US Officials Consider Second Bivalent Booster Despite First Dose’s Poor Reception: Report
Though the first COVID-19 bivalent booster was not well-received when it launched last year, U.S. public health officials have started discussing rolling out another round of bivalent booster doses.
A source familiar with the deliberations told CNN on condition of anonymity this week that health authorities have already started to weigh whether the country should offer people at high risk of severe Covid the chance to get another bivalent booster.
The bivalent booster was designed with two kinds of instructions. The first allowed the formula to recognize the ancestral strain of COVID-19. The second enabled it to identify and target the omicron variant and its newer descendants.
The U.S. government officially rolled out the bivalent booster last September. It has been six months since then, so experts have begun discussing the need for another dose to extend the immune protection against the novel coronavirus.
It is important to note that the first bivalent booster was not as well-received by the public as experts had hoped. Data from November to December 2022 showed that only 27.1% of adults and 18.5% of adolescents received a bivalent booster after completing their primary vaccine series, according to the Centers for Disease Control and Prevention (CDC).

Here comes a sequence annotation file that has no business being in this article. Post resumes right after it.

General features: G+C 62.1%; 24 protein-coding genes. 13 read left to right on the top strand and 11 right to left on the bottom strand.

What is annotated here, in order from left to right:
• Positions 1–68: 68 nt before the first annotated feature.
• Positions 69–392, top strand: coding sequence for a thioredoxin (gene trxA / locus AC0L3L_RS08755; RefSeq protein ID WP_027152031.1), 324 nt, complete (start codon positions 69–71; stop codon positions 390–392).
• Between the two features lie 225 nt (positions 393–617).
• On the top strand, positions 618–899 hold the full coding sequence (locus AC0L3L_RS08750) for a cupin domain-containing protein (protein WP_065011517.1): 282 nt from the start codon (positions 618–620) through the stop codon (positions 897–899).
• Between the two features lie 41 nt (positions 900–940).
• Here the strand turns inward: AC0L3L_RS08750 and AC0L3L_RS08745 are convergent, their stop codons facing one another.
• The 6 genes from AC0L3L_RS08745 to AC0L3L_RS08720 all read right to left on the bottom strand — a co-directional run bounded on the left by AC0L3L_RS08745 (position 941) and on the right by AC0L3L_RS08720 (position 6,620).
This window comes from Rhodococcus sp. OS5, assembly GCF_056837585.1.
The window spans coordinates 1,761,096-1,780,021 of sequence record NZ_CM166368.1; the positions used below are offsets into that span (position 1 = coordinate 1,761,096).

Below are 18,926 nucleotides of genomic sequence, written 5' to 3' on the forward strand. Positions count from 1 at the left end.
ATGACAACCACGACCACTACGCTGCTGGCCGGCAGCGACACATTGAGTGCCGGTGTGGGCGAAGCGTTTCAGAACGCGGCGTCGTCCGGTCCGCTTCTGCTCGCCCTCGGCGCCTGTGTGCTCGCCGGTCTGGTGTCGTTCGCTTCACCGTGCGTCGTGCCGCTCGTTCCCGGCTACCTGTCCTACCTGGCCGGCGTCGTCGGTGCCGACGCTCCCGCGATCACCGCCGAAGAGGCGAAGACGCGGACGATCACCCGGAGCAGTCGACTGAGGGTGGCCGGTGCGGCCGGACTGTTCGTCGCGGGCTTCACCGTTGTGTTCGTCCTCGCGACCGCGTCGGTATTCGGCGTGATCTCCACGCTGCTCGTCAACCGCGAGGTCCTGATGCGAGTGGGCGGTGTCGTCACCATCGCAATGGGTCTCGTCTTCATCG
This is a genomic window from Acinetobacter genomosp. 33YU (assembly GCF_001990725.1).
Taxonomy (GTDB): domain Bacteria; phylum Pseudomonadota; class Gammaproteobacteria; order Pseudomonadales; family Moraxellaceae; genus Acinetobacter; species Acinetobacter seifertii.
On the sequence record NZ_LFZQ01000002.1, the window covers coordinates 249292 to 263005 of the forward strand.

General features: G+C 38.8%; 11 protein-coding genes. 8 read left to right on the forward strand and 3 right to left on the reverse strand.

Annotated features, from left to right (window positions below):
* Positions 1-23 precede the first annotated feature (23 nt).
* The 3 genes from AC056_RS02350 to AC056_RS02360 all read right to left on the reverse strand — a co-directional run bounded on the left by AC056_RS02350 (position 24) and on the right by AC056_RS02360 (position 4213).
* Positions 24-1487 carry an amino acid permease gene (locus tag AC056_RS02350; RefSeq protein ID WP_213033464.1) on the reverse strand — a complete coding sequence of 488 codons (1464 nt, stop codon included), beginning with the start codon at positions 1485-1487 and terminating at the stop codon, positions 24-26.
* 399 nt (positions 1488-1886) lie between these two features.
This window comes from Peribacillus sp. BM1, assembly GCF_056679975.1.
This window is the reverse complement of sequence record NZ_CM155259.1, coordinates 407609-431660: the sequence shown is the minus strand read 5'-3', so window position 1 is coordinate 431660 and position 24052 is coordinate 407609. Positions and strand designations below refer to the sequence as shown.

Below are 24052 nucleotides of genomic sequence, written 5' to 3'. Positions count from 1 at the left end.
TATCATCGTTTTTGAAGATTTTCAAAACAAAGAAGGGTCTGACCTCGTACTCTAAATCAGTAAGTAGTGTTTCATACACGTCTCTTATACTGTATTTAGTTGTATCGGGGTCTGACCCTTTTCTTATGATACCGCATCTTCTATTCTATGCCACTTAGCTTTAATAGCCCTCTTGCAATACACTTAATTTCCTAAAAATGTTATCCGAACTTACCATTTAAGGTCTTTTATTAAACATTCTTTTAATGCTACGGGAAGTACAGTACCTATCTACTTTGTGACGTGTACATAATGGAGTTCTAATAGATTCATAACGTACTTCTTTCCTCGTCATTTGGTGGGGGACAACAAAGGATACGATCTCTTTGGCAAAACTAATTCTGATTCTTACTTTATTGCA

Despite the poor reception, it’s still highly likely for the country to offer another dose since the bivalent booster provides the highest protection against the virus so far, even though it wanes over time.
Last week, the U.S Food and Drug Administration (FDA) was still undecided on the rollout of spring booster even though at-high-risk individuals had started to ask clinics and hospitals for another jab to stay protected.
“We continue to closely monitor the emerging data in the United States and globally, and we will base any decision on additional updated boosters upon those data. Importantly, individuals who have not yet received an updated (bivalent) booster are encouraged to speak with their health care provider and consider receiving one,” an FDA spokesperson told CNN via email.
Meanwhile, experts urged the FDA to phase out the monovalent COVID-19 vaccines since they only offered protection against the original strain of COVID-19 and not the newer variants and subvariants.
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